For Hanukkah, Lillian found and gave me a perfect new bucket for the pond.
One of Maimonides, the medieval Jewish scholar, most famous ideas was his Eight Levels of Giving. They are still very germane today. According to the list the highest level is giving a loan to a person in need and the lowest is “giving unwillingly.” I’ve reprinted the entire list below.
Rebecca remembered that I wanted a new computer game and got me hooked happily on WarLight.
I was reminded of Maimonides classification system during this years Hanukkah gift giving extravaganza. A gift has to fill needs of both the giver and the receiver. Many don’t. Some gifts are bought on demand, some are given as a duty and some are perfect, filling a need the recipient didn’t know they had. I decided to write a list of the Eight Levels of Gift Giving. Originally I had seven levels but Fred R suggested that a list that refers to Hanukkah should have eight. The first level is most preferable but most gifts are appreciated:
- A Gift that the receiver wanted but didn’t expect.
- A Gift that creates new opportunities for the recipient.
- A Gift that is made or discovered rather than just purchased.
- A Gift that is purchased because the giver would like to have it.
- A Gift that is purchased because it is easy to buy or generic.
- A Gift that is outside the expectations of cost or effort.
- A Gift that is specifically requested or clearly needed by the recipient.
- A Gift that is purchased by the recipient and labeled as if from the giver.
I loved these kitchen utensils when we saw them in Israel. Nurit found them and bought me the set.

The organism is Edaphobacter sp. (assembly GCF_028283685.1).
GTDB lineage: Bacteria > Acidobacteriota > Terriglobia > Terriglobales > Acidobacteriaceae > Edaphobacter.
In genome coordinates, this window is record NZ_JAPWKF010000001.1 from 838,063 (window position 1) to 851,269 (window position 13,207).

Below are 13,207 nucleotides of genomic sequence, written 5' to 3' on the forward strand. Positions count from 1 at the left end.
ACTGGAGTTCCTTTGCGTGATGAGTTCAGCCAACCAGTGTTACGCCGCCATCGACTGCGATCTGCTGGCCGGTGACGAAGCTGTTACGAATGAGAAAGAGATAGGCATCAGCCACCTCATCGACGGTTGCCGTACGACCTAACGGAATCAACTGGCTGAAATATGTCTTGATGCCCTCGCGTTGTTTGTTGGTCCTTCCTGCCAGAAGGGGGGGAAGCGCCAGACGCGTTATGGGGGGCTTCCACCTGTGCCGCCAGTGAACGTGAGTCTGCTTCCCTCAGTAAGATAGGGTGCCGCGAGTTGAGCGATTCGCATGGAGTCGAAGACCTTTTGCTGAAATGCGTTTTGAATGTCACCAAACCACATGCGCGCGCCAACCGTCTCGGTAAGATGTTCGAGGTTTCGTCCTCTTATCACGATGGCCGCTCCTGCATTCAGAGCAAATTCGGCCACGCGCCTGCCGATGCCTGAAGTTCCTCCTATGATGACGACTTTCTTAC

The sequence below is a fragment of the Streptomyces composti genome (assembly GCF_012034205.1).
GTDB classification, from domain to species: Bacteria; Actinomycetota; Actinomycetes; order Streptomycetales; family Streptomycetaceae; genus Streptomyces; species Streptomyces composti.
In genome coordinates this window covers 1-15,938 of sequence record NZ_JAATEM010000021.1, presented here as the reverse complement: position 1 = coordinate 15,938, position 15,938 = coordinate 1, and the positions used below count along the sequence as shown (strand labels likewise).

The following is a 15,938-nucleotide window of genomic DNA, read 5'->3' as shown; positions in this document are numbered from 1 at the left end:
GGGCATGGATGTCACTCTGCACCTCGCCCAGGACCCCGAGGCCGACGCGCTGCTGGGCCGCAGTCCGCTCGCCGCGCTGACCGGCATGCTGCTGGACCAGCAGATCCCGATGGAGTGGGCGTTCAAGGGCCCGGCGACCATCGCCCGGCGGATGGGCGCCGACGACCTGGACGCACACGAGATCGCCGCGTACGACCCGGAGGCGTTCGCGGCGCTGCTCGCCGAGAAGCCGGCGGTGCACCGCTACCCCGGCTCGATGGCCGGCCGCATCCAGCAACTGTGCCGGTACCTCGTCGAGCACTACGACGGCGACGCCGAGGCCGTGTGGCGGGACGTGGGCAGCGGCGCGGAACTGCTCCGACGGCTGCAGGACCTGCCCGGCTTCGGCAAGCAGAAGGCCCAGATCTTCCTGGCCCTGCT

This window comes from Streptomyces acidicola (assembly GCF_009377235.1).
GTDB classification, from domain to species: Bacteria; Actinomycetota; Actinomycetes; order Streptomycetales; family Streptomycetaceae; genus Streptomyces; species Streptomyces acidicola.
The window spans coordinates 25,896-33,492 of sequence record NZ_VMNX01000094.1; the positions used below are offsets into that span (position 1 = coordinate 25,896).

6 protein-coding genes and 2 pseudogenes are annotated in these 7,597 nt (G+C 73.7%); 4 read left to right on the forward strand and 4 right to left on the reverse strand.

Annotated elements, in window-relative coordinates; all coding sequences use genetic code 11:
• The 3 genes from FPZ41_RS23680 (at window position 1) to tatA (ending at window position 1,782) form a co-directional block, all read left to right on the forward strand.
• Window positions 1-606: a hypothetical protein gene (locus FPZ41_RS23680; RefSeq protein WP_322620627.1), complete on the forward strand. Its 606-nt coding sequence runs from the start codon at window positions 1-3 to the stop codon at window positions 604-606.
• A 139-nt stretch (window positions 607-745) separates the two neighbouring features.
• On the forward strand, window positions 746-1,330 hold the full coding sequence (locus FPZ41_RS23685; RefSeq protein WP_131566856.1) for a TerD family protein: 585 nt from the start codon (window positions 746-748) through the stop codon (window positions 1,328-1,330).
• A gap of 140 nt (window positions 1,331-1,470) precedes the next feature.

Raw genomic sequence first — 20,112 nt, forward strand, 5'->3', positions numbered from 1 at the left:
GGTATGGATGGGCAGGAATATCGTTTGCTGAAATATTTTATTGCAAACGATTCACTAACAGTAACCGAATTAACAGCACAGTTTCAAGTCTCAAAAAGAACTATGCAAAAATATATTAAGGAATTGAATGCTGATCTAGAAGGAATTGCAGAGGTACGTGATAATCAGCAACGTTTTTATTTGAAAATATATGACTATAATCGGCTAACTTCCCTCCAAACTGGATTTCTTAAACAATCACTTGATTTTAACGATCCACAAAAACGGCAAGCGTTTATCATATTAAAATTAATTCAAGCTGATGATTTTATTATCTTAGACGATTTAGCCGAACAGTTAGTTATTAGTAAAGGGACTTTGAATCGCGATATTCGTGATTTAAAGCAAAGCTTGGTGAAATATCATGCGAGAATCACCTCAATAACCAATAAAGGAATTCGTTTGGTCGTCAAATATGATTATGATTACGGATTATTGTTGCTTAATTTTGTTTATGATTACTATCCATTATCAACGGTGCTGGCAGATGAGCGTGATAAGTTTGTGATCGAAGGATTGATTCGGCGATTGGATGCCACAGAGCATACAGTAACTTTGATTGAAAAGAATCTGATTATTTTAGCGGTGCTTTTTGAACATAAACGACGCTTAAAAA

I was lucky enough to get three gifts from the first level this year. All of which are used to illustrate the article.
This is taken from Wickipedia. Maimonides lists his famous Eight Levels of Giving (where the first level is most preferable, and the eighth the least):
- Giving an interest-free loan to a person in need; forming a partnership with a person in need; giving a grant to a person in need; finding a job for a person in need; so long as that loan, grant, partnership, or job results in the person no longer living by relying upon others.
- Giving tzedakah anonymously to an unknown recipient via a person (or public fund) which is trustworthy, wise, and can perform acts of tzedakah with your money in a most impeccable fashion.
- Giving tzedakah anonymously to a known recipient.
- Giving tzedakah publicly to an unknown recipient.
- Giving tzedakah before being asked.
- Giving adequately after being asked.
- Giving willingly, but inadequately.
- Giving “in sadness” – it is thought that Maimonides was referring to giving because of the sad feelings one might have in seeing people in need (as opposed to giving because it is a religious obligation; giving out of pity). Other translations say “Giving unwillingly.”